"It’s basically like a mix between rugby and soccer" - Paul Mescal attempts to explain Gaelic football on American TV show 1 year ago

"It’s basically like a mix between rugby and soccer" - Paul Mescal attempts to explain Gaelic football on American TV show

“Chaos, pure chaos."

Any Gael who has gone to America, Australia or even England, has probably had to attempt to explain what Gaelic football is to those who have never heard of it.


It's a pretty tricky thing to do, because you want to do it justice by explaining the attendance at Croke Park, the rules of the game, how seriously it's taken, and underlining the fact that it is all amateur.

You usually get some clips up on YouTube, and then use other sports to explain what it is like, and you look closely at them hoping they understand the magic of what you are showing them.

I personally go straight to the clip of Tyrone's Stephen O'Neill against Kildare back in 2013 where he dummies the flying defender, and with him laying on the floor, then swings the ball over from a crazy angle.


However, when you are on an American talk show, and one as huge as NBC’s Late Night With Seth Meyer, and you're asked to explain the game to the viewers, then the pressure is on.

That's exactly what Paul Mescal had to do last night. When discussing the hit show 'Normal People', the curious American TV presenter asked the Kildare actor what Gaelic football is like.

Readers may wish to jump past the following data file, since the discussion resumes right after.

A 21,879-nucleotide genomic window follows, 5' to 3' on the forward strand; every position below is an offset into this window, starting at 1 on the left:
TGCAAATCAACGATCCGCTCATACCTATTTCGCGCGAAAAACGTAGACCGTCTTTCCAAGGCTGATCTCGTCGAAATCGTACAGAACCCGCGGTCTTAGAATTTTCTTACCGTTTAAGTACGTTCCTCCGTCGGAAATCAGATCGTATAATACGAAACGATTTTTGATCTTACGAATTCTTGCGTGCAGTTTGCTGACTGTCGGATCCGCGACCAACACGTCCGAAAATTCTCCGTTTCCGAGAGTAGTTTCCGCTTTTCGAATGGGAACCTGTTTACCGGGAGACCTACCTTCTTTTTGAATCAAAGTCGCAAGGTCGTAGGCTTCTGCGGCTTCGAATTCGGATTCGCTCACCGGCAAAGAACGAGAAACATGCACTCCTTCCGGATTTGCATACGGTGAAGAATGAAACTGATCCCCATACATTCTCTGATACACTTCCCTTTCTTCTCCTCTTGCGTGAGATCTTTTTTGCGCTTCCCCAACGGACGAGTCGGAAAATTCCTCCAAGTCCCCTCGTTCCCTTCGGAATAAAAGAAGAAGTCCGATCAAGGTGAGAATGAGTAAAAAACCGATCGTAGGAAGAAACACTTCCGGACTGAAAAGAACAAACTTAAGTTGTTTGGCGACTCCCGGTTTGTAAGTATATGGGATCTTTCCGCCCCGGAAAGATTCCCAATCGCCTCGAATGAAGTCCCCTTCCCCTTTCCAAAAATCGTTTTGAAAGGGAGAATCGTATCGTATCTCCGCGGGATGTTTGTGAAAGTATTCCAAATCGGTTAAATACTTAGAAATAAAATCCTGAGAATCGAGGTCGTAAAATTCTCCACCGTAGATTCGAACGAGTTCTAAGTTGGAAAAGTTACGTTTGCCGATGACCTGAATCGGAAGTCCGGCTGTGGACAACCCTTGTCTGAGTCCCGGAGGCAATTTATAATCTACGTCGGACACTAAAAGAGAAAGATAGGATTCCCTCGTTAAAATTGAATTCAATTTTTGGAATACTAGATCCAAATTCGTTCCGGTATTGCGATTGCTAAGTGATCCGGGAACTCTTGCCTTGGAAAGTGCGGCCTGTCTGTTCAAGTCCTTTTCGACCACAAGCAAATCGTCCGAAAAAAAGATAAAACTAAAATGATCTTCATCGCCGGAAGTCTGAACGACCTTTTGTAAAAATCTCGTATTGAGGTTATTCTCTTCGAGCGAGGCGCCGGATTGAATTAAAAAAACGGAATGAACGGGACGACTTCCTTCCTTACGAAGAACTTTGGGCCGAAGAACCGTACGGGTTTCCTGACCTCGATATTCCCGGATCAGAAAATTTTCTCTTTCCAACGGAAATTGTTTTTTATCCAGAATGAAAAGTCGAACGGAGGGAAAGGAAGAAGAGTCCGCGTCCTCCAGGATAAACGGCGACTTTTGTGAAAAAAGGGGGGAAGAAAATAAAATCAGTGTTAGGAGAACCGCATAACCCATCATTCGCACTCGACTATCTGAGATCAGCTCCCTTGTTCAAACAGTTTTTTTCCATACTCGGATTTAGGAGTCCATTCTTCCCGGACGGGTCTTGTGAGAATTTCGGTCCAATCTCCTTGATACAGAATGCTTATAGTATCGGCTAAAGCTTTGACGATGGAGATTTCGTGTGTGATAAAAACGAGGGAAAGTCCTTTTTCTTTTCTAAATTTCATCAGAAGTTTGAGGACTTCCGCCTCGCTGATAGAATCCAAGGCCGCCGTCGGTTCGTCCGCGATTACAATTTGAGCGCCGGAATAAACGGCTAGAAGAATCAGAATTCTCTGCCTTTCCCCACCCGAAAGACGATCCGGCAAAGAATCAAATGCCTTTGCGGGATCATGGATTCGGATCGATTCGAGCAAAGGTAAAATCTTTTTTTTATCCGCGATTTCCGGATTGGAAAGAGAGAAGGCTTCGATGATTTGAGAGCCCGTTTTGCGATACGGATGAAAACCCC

“Chaos, pure chaos. It’s basically like a mix between rugby and soccer, but is just brutal. Well rugby is pretty brutal.


“You represent like your parish or where you come from. It’s like non-professional, so it’s like very spirited I’d say.”

Meyers poked a little further when he asked: “Is there lots of fighting?”

“It depends on which town you’re playing against,” laughed the 26-yearold Irishman. "I played for Maynooth and Kildare, my county. Like a geography lesson.”


Paul then revealed how he suffered a serious injury off the GAA field and how he had to lie to his teachers about how this injury occurred.

“I broke my nose and my jaw. I broke my jaw two days before starting my final year in drama school,” he recollected.

“I was like ‘I’m probably going to give it a break for the last year’, because I found out they don’t really go hand in hand. You can’t really act with a broken jaw.

“They say you’re not allowed to play any sport because it’s like bad for your body and stuff, and I was like ‘it will be fine’. I was face to face with my acting teachers and they were like ‘what’s wrong?'


“I was like, ‘this is so weird, I got mugged at work.’ Yeah, nightmare. So, I spent the four weeks in rehearsal just kind of like rehearsing.”